Forum for Science, Industry and Business

Sponsored by:     3M 
Search our Site:

 

Urine test predicts Alzheimer’s disease

14.06.2002


A simple clinical test could make it easier to track and treat Alzheimer’s



A urine sample taken at the doctor’s office can be the step in determining your chances of developing Alzheimer’s disease (AD), according to researchers at the University of Pennsylvania School of Medicine. They have determined that a urine test can reliably detect free radical damage associated with people with Mild Cognitive Impairment (MCI) – a recognized precursor to AD. The test detects isoprostanes, fatty acids that are formed as the result of free radical damage in the brain – damage that correlates with clinical diagnosis of AD.

"This is the first noninvasive test that can predict a clinical diagnosis of Alzheimer’s disease," said Domenico Praticò, MD, assistant professor in Penn’s Department of Pharmacology. "Since there is no cure for Alzheimer’s disease, physicians could slow the course of the disease if it is caught early enough."


Within four years of initial diagnosis, up to 50% of people with MCI develop Alzheimer’s disease. As AD progresses, it attacks the brain and causes severe damage in the areas important for memory, judgement, and language. This destruction leads to other clinical complications and, eventually, death.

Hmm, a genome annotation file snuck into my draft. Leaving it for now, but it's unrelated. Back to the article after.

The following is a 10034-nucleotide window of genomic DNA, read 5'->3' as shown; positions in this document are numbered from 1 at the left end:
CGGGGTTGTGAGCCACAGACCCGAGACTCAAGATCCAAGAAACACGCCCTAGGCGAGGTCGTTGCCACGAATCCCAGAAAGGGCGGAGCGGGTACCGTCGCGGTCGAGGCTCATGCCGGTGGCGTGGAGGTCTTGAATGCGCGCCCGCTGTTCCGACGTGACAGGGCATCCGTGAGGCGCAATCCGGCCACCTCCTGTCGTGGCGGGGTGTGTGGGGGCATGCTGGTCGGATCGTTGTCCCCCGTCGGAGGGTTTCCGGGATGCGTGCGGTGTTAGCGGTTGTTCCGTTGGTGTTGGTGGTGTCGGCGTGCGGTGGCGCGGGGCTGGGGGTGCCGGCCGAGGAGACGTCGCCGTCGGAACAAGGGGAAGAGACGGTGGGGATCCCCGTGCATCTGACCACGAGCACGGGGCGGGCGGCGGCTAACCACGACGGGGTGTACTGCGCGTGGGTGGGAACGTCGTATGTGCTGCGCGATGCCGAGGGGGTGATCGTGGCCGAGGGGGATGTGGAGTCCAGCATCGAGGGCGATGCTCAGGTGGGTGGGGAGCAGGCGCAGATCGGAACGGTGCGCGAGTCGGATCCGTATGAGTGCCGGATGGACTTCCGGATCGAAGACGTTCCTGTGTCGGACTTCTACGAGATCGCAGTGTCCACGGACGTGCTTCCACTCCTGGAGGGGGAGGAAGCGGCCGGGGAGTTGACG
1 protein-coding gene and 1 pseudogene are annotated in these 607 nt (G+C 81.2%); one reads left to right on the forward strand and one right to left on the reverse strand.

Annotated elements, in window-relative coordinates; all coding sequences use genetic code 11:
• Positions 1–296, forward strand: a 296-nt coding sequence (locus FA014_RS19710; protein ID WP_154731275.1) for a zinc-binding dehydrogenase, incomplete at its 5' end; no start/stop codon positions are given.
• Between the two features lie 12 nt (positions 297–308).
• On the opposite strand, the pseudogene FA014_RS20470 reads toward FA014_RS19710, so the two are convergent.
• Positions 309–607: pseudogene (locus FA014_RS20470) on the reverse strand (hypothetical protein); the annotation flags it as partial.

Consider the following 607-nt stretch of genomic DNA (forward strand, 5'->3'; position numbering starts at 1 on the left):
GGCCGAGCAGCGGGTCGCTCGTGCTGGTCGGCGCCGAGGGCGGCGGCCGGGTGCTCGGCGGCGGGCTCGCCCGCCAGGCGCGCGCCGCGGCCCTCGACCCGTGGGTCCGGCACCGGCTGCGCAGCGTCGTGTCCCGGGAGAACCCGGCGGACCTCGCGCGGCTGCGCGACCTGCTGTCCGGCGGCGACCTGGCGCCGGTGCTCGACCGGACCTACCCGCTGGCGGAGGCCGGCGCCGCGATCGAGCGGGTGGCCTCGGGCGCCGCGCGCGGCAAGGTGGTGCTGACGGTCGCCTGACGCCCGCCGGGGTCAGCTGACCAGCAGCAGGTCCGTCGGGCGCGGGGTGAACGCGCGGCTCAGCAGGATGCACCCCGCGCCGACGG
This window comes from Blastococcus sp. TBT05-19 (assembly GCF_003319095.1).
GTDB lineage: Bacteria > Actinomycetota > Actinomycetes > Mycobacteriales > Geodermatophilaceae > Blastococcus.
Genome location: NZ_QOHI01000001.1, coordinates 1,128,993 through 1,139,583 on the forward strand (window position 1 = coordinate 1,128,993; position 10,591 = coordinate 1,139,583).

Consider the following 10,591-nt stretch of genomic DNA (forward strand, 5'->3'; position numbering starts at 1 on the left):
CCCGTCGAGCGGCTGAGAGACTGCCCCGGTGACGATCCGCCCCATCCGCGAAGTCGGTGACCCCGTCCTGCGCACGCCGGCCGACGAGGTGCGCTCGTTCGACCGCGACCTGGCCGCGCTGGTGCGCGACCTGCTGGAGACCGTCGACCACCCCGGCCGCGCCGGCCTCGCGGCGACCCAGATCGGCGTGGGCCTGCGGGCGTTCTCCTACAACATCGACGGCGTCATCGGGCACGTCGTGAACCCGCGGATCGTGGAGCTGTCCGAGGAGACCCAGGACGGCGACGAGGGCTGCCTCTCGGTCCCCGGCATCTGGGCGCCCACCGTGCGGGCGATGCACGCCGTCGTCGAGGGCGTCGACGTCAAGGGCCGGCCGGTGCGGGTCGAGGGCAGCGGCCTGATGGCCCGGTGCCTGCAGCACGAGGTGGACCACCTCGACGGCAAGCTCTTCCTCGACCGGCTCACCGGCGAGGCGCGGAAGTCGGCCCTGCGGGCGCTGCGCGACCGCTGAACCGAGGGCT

In the study, published in the June edition of Archives of Neurology, Praticò and his colleagues measured isoprostane in blood and urine samples obtained from 50 patients with a clinical diagnosis of AD, 33 patients with MCI, and 40 healthy volunteers. Two weeks later, a CSF sample and a second urine sample were taken from 28 of the AD patients, 17 of the MCI patients, and 18 of the control subjects. The researchers found significantly higher levels of isoprostane in CSF, blood, and urine of MCI and AD subjects than in the volunteers. Remarkably, the samples taken from the MCI subjects and the volunteers differed only in respect to their isoprostane levels.